Well, that’s just it; it’s not really on earth; it never was. Plato’s cave is on the same planet with Narnia and The Shire and 20,000 Leagues under the Sea. It’s also the home of frightening totalitarian regimes: places where books are burned on a daily basis; where a sultan kills a new wife every day to prevent betrayal; where a man can wake up one day as a giant bedbug, or on trial for his life even though he has committed no crime. Things happen there all the time, and the people who spend time there think and talk about “realities” which aren’t anywhere close to real. And sometimes – just sometimes – the fact that they have seen these things – “seen” them as images flickering on a cave wall – means that they can know better what to do, how to handle, what to choose, where to stand on earth when crazy things happen.
And so we go back, seekers, to the planet Literature – but we still have no good map.
We absolutely hate the maps they give us at first. These maps are printed IN BIG BLOCK LETTERS AND TALK TO US LIKE WE’RE FIVE YEARS OLD. They pretend to “teach” us how to get around in Literature. They say, “There is no single way, no right way, to get around in here,” but then the instant we start heading in a direction on the planet we smack into a wall WHAM! and one of those dotty little lunatics is standing behind it saying, “Un-uh! Gotcha!” and running off down a path we sort of maybe can see if we squint really hard, and all the time he’s yelling, “I know where I’m going and you-o do-on’t!” From the echoing darkness, off to our right, we hear people talking about things that don’t seem to actually be anywhere on Planet Literature.
This confusion is partially due to the fact that there is a broad range of ways of looking at literature, and that while some “maps” – critical or theoretical approaches – are helpful as a guideline, they also sometimes cut the edges off, narrow our field of vision. It’s an unfortunate but necessary paradox – we need to pick a path and follow it because otherwise we’re lost, but if we do follow it, we don’t get to explore the other paths which we can see or imagine. We could switch over to another critical path, but it’ll be the same story over there. We can try to learn all of them, but we’re back to the fifty-volume set of atlases. Help?
The best we can do is familiarize ourselves with as many ways of thinking about literature as possible, and try them all at one time or another.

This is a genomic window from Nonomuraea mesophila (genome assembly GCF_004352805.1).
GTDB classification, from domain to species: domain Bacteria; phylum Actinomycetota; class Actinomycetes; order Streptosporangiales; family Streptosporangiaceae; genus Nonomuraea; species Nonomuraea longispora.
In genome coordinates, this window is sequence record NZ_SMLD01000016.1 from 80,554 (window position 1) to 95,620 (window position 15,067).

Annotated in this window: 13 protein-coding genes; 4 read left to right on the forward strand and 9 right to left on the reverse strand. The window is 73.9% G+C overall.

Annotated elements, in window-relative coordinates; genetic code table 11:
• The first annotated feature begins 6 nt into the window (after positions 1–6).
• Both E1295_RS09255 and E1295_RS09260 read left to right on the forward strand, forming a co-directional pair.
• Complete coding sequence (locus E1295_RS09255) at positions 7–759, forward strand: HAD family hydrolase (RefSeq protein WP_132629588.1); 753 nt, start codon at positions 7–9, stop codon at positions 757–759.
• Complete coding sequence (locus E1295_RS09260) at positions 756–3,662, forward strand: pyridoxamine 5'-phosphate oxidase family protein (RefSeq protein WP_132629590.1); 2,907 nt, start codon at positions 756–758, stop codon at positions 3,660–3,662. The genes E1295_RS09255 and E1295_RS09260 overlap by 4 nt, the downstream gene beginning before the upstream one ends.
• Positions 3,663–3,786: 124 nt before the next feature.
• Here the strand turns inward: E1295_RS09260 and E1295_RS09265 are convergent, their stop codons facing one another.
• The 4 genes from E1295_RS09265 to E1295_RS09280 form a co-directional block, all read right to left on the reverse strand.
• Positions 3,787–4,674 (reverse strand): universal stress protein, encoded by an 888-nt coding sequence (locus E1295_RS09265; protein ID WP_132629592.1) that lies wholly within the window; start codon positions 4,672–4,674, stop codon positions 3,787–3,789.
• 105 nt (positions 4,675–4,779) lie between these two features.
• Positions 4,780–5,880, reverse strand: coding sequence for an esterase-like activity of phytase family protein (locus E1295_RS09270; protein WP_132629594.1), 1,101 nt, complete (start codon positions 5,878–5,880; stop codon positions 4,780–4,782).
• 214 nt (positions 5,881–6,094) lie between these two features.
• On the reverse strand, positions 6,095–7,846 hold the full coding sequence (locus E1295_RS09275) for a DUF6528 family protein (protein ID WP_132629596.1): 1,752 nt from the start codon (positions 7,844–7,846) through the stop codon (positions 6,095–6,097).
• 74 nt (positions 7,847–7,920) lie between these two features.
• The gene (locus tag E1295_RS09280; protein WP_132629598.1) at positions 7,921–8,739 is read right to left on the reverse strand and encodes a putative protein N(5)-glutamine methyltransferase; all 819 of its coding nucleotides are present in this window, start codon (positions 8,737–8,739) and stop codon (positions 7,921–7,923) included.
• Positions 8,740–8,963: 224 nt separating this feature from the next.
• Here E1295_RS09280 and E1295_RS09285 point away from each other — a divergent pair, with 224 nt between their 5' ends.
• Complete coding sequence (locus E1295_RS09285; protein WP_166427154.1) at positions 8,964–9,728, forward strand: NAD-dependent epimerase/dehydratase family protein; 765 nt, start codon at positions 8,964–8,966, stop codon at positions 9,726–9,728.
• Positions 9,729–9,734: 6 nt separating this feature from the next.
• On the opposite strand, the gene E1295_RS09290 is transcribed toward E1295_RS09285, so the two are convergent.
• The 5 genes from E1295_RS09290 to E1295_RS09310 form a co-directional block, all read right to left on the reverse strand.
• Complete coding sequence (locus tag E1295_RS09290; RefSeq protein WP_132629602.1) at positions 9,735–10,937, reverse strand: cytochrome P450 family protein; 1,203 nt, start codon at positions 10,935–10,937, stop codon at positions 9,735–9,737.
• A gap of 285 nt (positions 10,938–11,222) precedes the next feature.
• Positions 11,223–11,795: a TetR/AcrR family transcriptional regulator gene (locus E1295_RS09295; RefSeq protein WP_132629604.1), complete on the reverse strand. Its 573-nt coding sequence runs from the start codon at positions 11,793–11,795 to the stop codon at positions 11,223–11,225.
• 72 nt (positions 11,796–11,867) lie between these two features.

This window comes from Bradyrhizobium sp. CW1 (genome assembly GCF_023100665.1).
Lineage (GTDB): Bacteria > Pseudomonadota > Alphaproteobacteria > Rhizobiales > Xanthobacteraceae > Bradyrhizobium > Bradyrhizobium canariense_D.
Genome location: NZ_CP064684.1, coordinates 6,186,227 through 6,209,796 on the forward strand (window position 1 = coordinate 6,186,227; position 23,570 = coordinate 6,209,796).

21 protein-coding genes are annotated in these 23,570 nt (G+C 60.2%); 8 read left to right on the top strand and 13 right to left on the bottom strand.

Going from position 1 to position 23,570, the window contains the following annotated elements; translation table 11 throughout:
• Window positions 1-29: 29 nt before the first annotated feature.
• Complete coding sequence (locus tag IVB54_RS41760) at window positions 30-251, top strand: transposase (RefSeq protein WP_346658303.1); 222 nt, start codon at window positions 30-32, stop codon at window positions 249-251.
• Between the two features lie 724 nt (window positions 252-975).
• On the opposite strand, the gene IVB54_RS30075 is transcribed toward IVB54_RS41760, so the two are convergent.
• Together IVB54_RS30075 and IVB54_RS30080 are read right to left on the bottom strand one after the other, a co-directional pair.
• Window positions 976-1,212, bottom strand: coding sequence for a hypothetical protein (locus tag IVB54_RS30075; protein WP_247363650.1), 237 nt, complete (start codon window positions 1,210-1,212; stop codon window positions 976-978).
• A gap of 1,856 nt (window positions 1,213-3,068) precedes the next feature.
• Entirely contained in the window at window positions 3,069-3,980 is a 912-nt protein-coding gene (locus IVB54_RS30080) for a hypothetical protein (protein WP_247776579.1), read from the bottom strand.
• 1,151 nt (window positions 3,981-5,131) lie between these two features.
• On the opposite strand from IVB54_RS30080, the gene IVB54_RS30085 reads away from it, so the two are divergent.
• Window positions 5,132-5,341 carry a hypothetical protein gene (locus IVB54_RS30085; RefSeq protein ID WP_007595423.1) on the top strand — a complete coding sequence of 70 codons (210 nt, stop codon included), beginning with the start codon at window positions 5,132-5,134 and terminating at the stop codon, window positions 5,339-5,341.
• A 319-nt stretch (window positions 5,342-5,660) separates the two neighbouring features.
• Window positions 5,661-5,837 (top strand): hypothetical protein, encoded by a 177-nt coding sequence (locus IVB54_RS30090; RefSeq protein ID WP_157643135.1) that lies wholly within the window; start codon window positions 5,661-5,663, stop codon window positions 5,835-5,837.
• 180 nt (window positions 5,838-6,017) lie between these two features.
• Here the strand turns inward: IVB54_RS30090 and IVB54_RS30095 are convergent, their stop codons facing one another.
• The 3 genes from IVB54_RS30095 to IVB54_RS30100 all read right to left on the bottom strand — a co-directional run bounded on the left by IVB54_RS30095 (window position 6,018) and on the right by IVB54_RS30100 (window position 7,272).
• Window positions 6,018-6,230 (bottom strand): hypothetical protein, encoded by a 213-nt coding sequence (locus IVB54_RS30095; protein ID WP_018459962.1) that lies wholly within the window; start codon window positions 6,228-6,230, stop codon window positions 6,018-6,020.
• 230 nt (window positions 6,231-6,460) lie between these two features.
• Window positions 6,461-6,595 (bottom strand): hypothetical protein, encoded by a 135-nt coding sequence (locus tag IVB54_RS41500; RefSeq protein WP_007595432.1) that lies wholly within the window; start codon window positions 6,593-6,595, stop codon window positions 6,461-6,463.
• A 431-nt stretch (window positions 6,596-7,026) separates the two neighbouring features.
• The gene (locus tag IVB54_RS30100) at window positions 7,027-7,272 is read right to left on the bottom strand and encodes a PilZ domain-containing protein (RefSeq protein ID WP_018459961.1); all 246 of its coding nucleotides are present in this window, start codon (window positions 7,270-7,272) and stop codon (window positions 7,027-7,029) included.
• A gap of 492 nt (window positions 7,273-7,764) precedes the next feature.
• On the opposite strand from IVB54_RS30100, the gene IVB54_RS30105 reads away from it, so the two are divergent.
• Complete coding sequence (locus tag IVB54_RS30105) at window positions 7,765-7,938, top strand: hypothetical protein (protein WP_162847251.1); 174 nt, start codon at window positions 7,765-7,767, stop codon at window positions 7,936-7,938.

Critical theory is a broad range of thought. On the far left-hand side of the balance are the funhouse mirrors; the critical approaches which scare us. They are full of theory and strange rigid words. They are the ones that the lunatics can peer into and come up with mysterious “right” answers, and no matter how hard we try, we don’t see them. It seems that when we try to imitate what others do there, we are just guessing – and we’re always “wrong.” There’s that wall again WHAM!
On the far right hand side are the whisperings about things unseen – critical approaches which are based fully on the way the text affects us. We often gravitate towards this side because since it appears that the lunatics on the left side are just making stuff up, why shouldn’t we? – only we’re going to make stuff up that matches what we felt about the work when we explored it. There’s only one trouble there – now we’re wandering around that dark tunnel again, hollering “Hello?” and there are no signs or indicators that we are going anywhere close to the right direction.
As a matter of respect – respect for the world of Literature which has so much to offer us – we try to stay out of the Far Out ends of the critical spectrum. This isn’t always easy, especially when it seems that the two Far Out ends are the closest, in their way, to “common sense”: in the Far Left, common sense tells us the author must have meant something; what’s the message? and on the Far Right, common sense tells us that literature is only as good as the enjoyment we get out of it. But there are plenty of places on earth to get “right answers” from people – about science and math, for example; and there are plenty of places to express our own feelings – we can even create our own texts, our own literature, if we feel expressive. But once we have decided to visit Planet Literature we try always to show that respect for the things that have been created already. So no matter where we land on the planet, nor which brand of maps we choose to buy, we try very hard to discover the middle paths, learn as much as we can, and take it all home again with us.